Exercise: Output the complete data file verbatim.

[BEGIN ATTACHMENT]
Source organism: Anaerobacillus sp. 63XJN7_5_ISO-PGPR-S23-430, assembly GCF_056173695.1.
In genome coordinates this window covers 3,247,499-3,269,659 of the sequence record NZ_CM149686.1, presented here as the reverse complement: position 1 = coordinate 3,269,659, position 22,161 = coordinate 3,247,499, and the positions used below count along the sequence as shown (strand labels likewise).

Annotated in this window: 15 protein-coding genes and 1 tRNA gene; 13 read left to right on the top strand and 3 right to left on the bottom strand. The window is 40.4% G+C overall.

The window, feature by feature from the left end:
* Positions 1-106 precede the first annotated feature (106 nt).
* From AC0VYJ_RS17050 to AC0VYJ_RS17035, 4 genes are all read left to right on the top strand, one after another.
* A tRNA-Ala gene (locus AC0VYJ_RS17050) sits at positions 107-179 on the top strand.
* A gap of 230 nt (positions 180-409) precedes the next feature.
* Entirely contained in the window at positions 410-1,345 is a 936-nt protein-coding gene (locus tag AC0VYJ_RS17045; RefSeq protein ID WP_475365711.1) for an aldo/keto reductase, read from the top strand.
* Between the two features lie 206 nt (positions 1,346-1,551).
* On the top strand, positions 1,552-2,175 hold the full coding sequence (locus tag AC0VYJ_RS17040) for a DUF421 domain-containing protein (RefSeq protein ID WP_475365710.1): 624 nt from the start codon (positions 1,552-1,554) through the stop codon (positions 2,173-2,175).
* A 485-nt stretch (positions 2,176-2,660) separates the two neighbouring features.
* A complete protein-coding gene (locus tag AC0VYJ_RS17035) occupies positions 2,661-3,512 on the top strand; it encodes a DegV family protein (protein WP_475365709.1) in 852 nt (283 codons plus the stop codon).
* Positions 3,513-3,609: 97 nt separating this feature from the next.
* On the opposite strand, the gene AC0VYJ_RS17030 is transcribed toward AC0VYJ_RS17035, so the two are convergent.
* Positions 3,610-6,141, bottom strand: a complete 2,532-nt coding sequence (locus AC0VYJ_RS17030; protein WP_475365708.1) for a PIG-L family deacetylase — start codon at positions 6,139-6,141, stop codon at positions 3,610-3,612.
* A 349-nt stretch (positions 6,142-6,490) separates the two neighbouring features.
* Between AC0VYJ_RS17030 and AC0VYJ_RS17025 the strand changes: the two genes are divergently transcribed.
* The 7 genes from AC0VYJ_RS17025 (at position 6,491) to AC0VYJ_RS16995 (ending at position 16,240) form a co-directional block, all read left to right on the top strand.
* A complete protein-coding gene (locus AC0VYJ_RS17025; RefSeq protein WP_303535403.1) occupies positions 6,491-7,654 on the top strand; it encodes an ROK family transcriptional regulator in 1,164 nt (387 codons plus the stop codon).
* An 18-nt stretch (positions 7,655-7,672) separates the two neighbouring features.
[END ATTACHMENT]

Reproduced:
Source organism: Anaerobacillus sp. 63XJN7_5_ISO-PGPR-S23-430, assembly GCF_056173695.1.
In genome coordinates this window covers 3,247,499-3,269,659 of the sequence record NZ_CM149686.1, presented here as the reverse complement: position 1 = coordinate 3,269,659, position 22,161 = coordinate 3,247,499, and the positions used below count along the sequence as shown (strand labels likewise).

Annotated in this window: 15 protein-coding genes and 1 tRNA gene; 13 read left to right on the top strand and 3 right to left on the bottom strand. The window is 40.4% G+C overall.

The window, feature by feature from the left end:
* Positions 1-106 precede the first annotated feature (106 nt).
* From AC0VYJ_RS17050 to AC0VYJ_RS17035, 4 genes are all read left to right on the top strand, one after another.
* A tRNA-Ala gene (locus AC0VYJ_RS17050) sits at positions 107-179 on the top strand.
* A gap of 230 nt (positions 180-409) precedes the next feature.
* Entirely contained in the window at positions 410-1,345 is a 936-nt protein-coding gene (locus tag AC0VYJ_RS17045; RefSeq protein ID WP_475365711.1) for an aldo/keto reductase, read from the top strand.
* Between the two features lie 206 nt (positions 1,346-1,551).
* On the top strand, positions 1,552-2,175 hold the full coding sequence (locus tag AC0VYJ_RS17040) for a DUF421 domain-containing protein (RefSeq protein ID WP_475365710.1): 624 nt from the start codon (positions 1,552-1,554) through the stop codon (positions 2,173-2,175).
* A 485-nt stretch (positions 2,176-2,660) separates the two neighbouring features.
* A complete protein-coding gene (locus tag AC0VYJ_RS17035) occupies positions 2,661-3,512 on the top strand; it encodes a DegV family protein (protein WP_475365709.1) in 852 nt (283 codons plus the stop codon).
* Positions 3,513-3,609: 97 nt separating this feature from the next.
* On the opposite strand, the gene AC0VYJ_RS17030 is transcribed toward AC0VYJ_RS17035, so the two are convergent.
* Positions 3,610-6,141, bottom strand: a complete 2,532-nt coding sequence (locus AC0VYJ_RS17030; protein WP_475365708.1) for a PIG-L family deacetylase — start codon at positions 6,139-6,141, stop codon at positions 3,610-3,612.
* A 349-nt stretch (positions 6,142-6,490) separates the two neighbouring features.
* Between AC0VYJ_RS17030 and AC0VYJ_RS17025 the strand changes: the two genes are divergently transcribed.
* The 7 genes from AC0VYJ_RS17025 (at position 6,491) to AC0VYJ_RS16995 (ending at position 16,240) form a co-directional block, all read left to right on the top strand.
* A complete protein-coding gene (locus AC0VYJ_RS17025; RefSeq protein WP_303535403.1) occupies positions 6,491-7,654 on the top strand; it encodes an ROK family transcriptional regulator in 1,164 nt (387 codons plus the stop codon).
* An 18-nt stretch (positions 7,655-7,672) separates the two neighbouring features.